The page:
Thursday, June 19, 2008

What is Success?

This is a favourite story that Dan likes to tell.
When hiking up Mt. Aconcagua Dan & Adam met a man hiking down and Dan asked him if he had been successful. The man replied that that depended on how you viewed success. He had spent 5 days in a blizaard at high camp with very little food or fuel to melt water. He had survived and was hiking down the mountain. Was he successful?

Wednesday, June 18, 2008

What's at the summit?

The summit is a small space, a rectangle about 2 meters by 7 meters, with sharp drop offs on three sides and a steep area leading from the Hillary Step to the summit. There is a Buddha statue at the top drapped in prayer flags and other momentos from climbers.

Friday, June 13, 2008

Media coverage

There has been a lot of media coverage of the family adventure. Susanne our web designer from efx wizzard is posting some of our media interviews on the website under MEDIA. Check the dates for the most recent coverages.
We have been interviewed by A Channel, CTV Canada AM, CBC Newsworld, and several radio stations.

Grocery bills soar

Everyone has been eating constantly since arriving home and sleeping a lot. I go shopping every other day to keep the fridge filled with fresh fruit and vegetables something there was very little of on the mountain. Meat is also something they crave. Dan wanted a Wendy's double burger when he got off the plane. Since all the Wendy's were closed when we reached Barrie he had to settle for a friend's homemade pies delivered to the house as a treat for the returning mountaineers.
The family all lost weight. Since none of them had a lot of fat on them in the first place a lot of the weight was muscle. Adam lost almost 35 pounds (17.5 kg). His clothes are quite loose. It will take a long time for their bodies to fully recover.

Wednesday, June 11, 2008

Everest Moments

We are home safe and sound and doing a number of media interviews. Normal life will have to return shortly.
We were asked about the "scarier" moments of the trip. There were several - the crossing of the horizontal ladders as many and 4 sections lashed together over gaping crevasses; Laura throwing up blood at around 20,000 ft; Laura and I watching boulders whip by us while climbing the very steep Llotse face; the safety rope breaking at camp 3 where a slip would send you off the Llotse face. All these made your heart stop for a second but clearly not hearing from Laura and her Sherpa on their summit attempt day by 9 am the next morning, that was my worst day! We tiried to reach them all day by radio and no word until mid afternoon. If there had been a fall or some other injury or incident, a rescue attempt would have been almost imposible. No planes or helicpoters would have been able to make the rescue and it is utterly exhausting to be navigating at the altitude between 26,000-29,000 ft. I/we could not have gone back up to look for her or even assist in any way. Even if we had the strength which we did not, we needed to find oxygen and it was not readily available. It was a big relief when we heard from them mid afternoon and learned of their inability to communicate because of radio battery problems.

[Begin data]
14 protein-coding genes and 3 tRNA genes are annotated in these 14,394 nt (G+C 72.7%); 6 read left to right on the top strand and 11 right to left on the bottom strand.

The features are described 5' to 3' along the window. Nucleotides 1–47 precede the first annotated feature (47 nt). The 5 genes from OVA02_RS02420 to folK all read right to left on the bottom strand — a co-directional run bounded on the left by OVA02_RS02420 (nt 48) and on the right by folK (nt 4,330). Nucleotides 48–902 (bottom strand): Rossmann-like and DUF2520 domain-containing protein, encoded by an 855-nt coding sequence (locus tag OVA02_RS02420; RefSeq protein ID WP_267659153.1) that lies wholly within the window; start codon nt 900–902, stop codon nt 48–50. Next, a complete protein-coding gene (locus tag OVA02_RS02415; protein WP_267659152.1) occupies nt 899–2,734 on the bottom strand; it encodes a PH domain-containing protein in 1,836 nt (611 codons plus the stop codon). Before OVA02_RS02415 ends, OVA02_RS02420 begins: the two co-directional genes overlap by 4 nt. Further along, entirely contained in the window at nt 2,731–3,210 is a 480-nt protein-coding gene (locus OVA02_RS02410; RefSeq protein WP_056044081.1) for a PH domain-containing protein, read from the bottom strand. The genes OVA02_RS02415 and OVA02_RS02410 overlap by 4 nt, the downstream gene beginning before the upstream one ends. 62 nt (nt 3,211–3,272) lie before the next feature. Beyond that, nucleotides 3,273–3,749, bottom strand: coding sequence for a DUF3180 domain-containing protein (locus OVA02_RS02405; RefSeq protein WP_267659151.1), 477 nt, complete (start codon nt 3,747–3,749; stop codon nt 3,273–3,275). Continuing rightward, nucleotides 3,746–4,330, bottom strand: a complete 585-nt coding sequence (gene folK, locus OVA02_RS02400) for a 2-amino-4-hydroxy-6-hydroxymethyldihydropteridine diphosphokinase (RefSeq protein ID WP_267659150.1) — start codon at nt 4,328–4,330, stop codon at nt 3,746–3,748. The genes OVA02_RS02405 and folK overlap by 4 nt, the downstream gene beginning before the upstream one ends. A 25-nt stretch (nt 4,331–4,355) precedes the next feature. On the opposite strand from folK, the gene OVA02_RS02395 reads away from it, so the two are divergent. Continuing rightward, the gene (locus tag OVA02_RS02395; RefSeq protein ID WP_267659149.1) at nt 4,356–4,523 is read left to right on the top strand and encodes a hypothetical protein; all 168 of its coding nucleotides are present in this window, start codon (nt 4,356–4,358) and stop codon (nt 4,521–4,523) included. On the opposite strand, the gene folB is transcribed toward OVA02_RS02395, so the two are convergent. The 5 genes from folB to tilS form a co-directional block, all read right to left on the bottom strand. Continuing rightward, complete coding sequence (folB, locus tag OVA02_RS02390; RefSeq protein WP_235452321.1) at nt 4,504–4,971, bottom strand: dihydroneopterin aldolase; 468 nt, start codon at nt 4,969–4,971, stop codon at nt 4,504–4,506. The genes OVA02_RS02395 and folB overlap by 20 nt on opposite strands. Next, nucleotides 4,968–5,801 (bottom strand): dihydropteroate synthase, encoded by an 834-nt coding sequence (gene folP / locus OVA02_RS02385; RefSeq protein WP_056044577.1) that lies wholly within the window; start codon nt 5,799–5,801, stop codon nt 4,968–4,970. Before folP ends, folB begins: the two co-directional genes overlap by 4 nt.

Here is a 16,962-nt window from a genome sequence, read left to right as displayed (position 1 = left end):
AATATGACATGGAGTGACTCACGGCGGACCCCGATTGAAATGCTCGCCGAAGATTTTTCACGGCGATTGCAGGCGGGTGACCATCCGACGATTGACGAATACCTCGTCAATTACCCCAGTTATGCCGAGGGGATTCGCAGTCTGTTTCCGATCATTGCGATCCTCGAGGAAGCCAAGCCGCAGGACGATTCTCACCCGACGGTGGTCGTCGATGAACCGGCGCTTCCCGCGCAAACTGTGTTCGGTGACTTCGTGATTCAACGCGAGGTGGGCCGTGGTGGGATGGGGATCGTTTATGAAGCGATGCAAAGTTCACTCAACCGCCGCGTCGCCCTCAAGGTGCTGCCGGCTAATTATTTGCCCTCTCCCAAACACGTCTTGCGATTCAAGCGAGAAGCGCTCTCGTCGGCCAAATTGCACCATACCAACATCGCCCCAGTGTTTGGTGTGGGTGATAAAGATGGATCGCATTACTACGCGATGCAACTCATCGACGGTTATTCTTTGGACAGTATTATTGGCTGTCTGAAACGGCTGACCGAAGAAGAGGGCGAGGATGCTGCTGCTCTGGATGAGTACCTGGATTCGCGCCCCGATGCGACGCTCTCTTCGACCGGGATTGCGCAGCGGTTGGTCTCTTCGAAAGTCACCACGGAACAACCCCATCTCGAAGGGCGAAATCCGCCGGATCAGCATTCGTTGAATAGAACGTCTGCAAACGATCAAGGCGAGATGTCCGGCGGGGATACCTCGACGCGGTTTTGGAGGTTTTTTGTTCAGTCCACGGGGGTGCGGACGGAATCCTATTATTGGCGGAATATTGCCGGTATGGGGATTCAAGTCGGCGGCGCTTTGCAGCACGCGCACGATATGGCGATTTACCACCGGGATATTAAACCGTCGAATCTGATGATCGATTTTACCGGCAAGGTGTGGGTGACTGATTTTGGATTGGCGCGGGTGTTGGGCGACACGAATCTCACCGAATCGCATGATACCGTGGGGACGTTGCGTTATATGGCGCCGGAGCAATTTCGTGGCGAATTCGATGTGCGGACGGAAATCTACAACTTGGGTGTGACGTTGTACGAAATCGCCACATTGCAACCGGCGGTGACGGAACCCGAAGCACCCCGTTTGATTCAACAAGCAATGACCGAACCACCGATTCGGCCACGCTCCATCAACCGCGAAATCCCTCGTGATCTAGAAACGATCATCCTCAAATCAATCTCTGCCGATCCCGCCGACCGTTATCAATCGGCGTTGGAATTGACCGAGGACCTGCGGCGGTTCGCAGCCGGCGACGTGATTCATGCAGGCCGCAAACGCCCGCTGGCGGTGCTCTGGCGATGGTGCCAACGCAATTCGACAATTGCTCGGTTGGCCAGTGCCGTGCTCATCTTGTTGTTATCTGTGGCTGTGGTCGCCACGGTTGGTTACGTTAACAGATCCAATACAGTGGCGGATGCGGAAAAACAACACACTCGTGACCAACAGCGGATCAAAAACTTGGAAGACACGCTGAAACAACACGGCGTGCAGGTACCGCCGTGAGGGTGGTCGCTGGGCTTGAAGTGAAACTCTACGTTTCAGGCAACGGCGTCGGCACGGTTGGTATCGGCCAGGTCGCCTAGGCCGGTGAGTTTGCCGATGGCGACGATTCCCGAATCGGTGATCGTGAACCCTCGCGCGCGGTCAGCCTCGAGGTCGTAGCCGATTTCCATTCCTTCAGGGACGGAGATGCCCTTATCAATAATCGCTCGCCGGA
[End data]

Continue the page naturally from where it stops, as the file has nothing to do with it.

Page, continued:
Sunday, June 8, 2008

Mallorys home Monday night

Dan just called from Hong Kong. The family will be arriving home Monday June 9, 2008 at 9:55 p.m. on Cathay Pacific flight CX828. It seems to me as if they have been away forever. It will be great to have everyone home safe and sound, to see all the pictures and hear all the stories.
Thanks to everyone for their ongoing support.

Friday, June 6, 2008

What's Next?

Several people have asked "What's next?" Dan still has one more mountain to conquer with someone in the family The Vinson Massif in Antarctica.
In the immediate future. Team Mallory have been asked to do some media interviews. They also plan on doing some speaking engagements so check the blog ocassionally to see if there is going to be a presentation near where you live. Adam and Laura still have some university exams to write. Dan and Alan have to return to work. Barbara has to heal.